With fluctuating temperatures and heavy precipitation, potholes open up in the streets. (Gabe Silverman/The Washington Post)

Winter is taking a savage toll on the streets, trails and pipes of Arlington County.

Almost 90 times between Jan. 18 and Feb. 20, a water main somewhere in the 27-square mile county broke, for an average of 2.1 breaks per day. The county spent $1 million plowing during the big Feb. 12-13 storm and used 3,500 tons of salt. Potholes have popped up throughout the county with alarming frequency; although 80 percent of them were fixed by Monday, more are sure to come.

In a wide-ranging report to the County Board Tuesday, Arlington’s chief of the water, sewer and streets bureau Harry Wang said the aging infrastructure and abnormally cold and snowy winter combined to make this a particularly difficult year.

Residents are noticing, and are using a new smartphone app to alert the county staff to issues from potholes to unplowed trails to missing signs. County manager Barbara Donnellan said 425 requests have come in since Feb. 3. Residents without a smartphone can also report problems online at http://topics.arlingtonva.us/reportproblem/

Bicyclists and pedestrians have been particularly vocal in the past year about uncleared trails in Arlington’s growing bike commuter and walking trail network, and Donnellan said the county prioritizes clearing primary and arterial routes first. Just under six miles of access points to schools and Metro stations were cleared this month, and another 12 miles of the Custis, Lower Bluemont, Virginia Highlands, Washington & Old Dominion and Four Mile Run trails.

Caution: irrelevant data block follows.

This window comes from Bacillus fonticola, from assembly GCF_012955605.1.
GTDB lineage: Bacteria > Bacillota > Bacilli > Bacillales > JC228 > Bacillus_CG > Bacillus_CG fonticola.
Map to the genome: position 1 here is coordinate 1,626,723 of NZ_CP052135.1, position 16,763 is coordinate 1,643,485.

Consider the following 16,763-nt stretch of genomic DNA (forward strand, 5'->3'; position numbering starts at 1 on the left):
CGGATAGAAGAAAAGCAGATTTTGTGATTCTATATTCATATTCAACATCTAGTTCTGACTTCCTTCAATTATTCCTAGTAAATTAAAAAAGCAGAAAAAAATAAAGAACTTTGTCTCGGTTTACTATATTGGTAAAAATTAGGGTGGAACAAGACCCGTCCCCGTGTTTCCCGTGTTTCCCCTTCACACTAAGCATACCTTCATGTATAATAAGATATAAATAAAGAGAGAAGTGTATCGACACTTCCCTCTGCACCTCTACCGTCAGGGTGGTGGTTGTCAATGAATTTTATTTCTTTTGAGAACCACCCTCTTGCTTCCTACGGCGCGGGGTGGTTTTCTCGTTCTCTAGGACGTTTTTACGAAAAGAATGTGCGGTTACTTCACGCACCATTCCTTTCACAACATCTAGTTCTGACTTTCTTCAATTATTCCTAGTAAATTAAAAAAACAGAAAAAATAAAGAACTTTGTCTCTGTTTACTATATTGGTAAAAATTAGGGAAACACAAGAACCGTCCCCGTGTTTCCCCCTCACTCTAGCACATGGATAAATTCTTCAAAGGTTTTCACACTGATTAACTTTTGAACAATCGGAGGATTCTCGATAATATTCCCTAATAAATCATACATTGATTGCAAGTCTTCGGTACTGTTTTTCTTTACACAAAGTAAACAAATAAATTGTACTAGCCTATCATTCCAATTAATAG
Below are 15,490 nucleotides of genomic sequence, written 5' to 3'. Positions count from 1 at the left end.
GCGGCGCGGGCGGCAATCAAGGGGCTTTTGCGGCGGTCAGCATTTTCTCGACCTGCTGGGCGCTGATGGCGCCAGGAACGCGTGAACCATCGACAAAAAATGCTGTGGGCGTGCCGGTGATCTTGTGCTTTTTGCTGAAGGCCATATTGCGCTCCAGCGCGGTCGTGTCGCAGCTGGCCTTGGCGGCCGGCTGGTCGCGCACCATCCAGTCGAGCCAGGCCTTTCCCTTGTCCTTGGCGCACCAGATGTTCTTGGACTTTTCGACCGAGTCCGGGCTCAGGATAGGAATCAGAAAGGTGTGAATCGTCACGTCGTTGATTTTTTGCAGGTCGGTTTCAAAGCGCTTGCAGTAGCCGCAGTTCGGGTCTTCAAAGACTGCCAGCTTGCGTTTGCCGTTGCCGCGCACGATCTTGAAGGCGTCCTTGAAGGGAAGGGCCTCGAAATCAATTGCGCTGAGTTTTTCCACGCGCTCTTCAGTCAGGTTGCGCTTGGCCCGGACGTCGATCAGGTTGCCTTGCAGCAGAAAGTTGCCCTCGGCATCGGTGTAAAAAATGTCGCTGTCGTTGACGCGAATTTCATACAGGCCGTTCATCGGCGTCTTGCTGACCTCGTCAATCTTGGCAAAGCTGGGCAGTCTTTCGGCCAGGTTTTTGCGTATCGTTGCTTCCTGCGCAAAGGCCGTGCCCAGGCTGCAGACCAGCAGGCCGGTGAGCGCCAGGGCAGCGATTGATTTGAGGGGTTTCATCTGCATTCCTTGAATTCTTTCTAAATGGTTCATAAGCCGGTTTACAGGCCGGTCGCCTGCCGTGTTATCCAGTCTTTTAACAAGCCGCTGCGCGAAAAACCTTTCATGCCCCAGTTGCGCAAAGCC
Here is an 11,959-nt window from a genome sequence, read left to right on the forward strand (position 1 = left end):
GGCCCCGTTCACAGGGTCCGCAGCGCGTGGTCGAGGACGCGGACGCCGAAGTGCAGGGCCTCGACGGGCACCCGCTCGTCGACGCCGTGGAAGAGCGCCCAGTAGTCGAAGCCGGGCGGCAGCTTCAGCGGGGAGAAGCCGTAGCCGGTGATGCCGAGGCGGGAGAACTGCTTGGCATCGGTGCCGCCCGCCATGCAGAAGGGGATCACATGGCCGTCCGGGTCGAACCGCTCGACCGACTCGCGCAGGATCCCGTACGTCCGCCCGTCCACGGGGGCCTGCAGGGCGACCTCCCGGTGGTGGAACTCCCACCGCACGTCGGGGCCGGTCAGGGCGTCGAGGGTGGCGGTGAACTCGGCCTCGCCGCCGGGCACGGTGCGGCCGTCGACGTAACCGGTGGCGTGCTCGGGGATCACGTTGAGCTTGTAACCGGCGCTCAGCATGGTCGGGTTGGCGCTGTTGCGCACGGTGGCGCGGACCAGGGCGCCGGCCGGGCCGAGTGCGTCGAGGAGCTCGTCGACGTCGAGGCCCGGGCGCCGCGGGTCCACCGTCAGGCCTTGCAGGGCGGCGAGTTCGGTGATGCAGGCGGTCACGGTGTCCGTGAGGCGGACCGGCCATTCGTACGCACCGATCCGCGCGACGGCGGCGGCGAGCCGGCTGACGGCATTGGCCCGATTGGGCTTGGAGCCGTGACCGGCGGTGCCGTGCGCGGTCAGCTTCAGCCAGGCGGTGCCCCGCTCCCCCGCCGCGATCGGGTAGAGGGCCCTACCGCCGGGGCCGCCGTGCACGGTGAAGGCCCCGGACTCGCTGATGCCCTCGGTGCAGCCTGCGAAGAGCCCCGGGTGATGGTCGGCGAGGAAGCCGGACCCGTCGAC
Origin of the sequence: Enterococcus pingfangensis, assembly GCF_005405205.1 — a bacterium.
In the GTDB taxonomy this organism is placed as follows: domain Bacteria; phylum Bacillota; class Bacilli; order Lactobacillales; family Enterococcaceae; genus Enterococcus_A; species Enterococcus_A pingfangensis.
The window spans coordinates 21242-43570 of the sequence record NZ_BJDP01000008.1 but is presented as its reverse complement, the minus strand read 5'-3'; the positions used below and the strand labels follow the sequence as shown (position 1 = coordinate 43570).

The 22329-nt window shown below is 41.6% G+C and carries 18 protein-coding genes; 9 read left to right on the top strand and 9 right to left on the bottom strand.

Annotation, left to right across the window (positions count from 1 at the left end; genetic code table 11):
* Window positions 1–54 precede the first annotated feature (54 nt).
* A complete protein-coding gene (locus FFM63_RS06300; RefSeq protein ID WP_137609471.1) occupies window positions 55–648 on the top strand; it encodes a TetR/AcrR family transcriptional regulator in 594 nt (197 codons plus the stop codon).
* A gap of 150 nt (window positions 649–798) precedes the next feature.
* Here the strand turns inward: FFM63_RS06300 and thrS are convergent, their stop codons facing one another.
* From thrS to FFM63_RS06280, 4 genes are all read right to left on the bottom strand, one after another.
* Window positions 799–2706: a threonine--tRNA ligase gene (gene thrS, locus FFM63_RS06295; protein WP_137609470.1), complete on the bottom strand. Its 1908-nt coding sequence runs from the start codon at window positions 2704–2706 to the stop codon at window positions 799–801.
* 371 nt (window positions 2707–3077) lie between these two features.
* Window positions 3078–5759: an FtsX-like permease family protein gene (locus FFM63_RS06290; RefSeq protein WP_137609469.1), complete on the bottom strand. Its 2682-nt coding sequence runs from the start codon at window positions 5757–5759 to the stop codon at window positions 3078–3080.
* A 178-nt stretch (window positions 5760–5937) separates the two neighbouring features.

An unusually snowy winter has left behind an obstacle course of tire-eating, suspension-twisting potholes. What causes good roads to go so bad? Blame physics and the area’s up-and-down temperatures. (Sohail Al-Jamea/The Washington Post)

She told the board she would return in the future with a policy on how to clear the increasingly critical bike commuter routes.

Arlington residents are required to shovel their sidewalks within 24 hours after the snow stops falling, or within 36 hours if snowfall exceeds six inches. Donnellan said the county received 118 complaints this year of uncleared walks, and 39 property owners were notified of the ordinance. All of them complied after being notified, she said, so no tickets were issued.

Ninety percent of the water main breaks happened in pipes that are more than 55 years old, Wang said. The county has 525 miles of water mains beneath the streets and about nine miles of mains are replaced each year.